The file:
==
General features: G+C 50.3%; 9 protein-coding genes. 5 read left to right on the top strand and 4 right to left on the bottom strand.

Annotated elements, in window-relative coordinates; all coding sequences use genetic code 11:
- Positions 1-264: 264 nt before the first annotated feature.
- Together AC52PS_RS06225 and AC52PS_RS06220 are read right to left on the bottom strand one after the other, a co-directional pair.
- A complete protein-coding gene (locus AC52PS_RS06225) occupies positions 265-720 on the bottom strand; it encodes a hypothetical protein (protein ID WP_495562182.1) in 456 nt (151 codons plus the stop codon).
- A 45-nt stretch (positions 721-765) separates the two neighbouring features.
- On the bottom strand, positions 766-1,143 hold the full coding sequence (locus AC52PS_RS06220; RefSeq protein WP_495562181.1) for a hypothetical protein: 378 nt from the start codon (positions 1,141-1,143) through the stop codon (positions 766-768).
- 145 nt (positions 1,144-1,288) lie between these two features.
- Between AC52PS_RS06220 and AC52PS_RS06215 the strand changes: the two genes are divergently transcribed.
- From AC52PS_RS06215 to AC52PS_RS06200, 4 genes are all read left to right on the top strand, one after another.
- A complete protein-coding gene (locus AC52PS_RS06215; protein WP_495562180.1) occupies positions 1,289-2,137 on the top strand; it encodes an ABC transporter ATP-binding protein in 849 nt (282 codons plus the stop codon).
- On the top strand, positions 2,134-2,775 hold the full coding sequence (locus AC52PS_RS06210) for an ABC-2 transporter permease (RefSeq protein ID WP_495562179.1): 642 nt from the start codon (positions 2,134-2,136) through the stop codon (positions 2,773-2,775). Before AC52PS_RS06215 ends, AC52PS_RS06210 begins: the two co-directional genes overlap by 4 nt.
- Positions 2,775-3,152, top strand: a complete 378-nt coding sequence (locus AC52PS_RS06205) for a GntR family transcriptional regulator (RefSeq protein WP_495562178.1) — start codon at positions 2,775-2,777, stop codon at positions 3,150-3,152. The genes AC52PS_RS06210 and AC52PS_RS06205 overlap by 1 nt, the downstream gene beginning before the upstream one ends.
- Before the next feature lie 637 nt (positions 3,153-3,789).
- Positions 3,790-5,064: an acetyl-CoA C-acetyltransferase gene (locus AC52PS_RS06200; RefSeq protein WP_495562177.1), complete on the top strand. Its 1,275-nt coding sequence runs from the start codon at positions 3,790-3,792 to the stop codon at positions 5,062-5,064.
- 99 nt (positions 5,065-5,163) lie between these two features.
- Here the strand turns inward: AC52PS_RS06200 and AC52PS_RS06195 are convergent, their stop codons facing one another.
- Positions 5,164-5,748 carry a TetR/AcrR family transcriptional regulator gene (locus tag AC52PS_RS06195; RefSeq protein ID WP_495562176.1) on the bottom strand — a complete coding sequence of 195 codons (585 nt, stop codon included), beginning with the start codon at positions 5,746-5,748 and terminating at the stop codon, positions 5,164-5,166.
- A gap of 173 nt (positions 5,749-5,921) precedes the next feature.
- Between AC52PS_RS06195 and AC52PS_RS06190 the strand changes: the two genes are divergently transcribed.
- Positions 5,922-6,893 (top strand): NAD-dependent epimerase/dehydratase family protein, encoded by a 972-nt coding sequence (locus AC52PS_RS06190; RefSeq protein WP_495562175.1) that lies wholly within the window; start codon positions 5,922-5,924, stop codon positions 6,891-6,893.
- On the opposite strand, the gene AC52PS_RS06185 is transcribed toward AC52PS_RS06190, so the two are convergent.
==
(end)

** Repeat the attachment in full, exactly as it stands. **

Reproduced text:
General features: G+C 50.3%; 9 protein-coding genes. 5 read left to right on the top strand and 4 right to left on the bottom strand.

Annotated elements, in window-relative coordinates; all coding sequences use genetic code 11:
- Positions 1-264: 264 nt before the first annotated feature.
- Together AC52PS_RS06225 and AC52PS_RS06220 are read right to left on the bottom strand one after the other, a co-directional pair.
- A complete protein-coding gene (locus AC52PS_RS06225) occupies positions 265-720 on the bottom strand; it encodes a hypothetical protein (protein ID WP_495562182.1) in 456 nt (151 codons plus the stop codon).
- A 45-nt stretch (positions 721-765) separates the two neighbouring features.
- On the bottom strand, positions 766-1,143 hold the full coding sequence (locus AC52PS_RS06220; RefSeq protein WP_495562181.1) for a hypothetical protein: 378 nt from the start codon (positions 1,141-1,143) through the stop codon (positions 766-768).
- 145 nt (positions 1,144-1,288) lie between these two features.
- Between AC52PS_RS06220 and AC52PS_RS06215 the strand changes: the two genes are divergently transcribed.
- From AC52PS_RS06215 to AC52PS_RS06200, 4 genes are all read left to right on the top strand, one after another.
- A complete protein-coding gene (locus AC52PS_RS06215; protein WP_495562180.1) occupies positions 1,289-2,137 on the top strand; it encodes an ABC transporter ATP-binding protein in 849 nt (282 codons plus the stop codon).
- On the top strand, positions 2,134-2,775 hold the full coding sequence (locus AC52PS_RS06210) for an ABC-2 transporter permease (RefSeq protein ID WP_495562179.1): 642 nt from the start codon (positions 2,134-2,136) through the stop codon (positions 2,773-2,775). Before AC52PS_RS06215 ends, AC52PS_RS06210 begins: the two co-directional genes overlap by 4 nt.
- Positions 2,775-3,152, top strand: a complete 378-nt coding sequence (locus AC52PS_RS06205) for a GntR family transcriptional regulator (RefSeq protein WP_495562178.1) — start codon at positions 2,775-2,777, stop codon at positions 3,150-3,152. The genes AC52PS_RS06210 and AC52PS_RS06205 overlap by 1 nt, the downstream gene beginning before the upstream one ends.
- Before the next feature lie 637 nt (positions 3,153-3,789).
- Positions 3,790-5,064: an acetyl-CoA C-acetyltransferase gene (locus AC52PS_RS06200; RefSeq protein WP_495562177.1), complete on the top strand. Its 1,275-nt coding sequence runs from the start codon at positions 3,790-3,792 to the stop codon at positions 5,062-5,064.
- 99 nt (positions 5,065-5,163) lie between these two features.
- Here the strand turns inward: AC52PS_RS06200 and AC52PS_RS06195 are convergent, their stop codons facing one another.
- Positions 5,164-5,748 carry a TetR/AcrR family transcriptional regulator gene (locus tag AC52PS_RS06195; RefSeq protein ID WP_495562176.1) on the bottom strand — a complete coding sequence of 195 codons (585 nt, stop codon included), beginning with the start codon at positions 5,746-5,748 and terminating at the stop codon, positions 5,164-5,166.
- A gap of 173 nt (positions 5,749-5,921) precedes the next feature.
- Between AC52PS_RS06195 and AC52PS_RS06190 the strand changes: the two genes are divergently transcribed.
- Positions 5,922-6,893 (top strand): NAD-dependent epimerase/dehydratase family protein, encoded by a 972-nt coding sequence (locus AC52PS_RS06190; RefSeq protein WP_495562175.1) that lies wholly within the window; start codon positions 5,922-5,924, stop codon positions 6,891-6,893.
- On the opposite strand, the gene AC52PS_RS06185 is transcribed toward AC52PS_RS06190, so the two are convergent.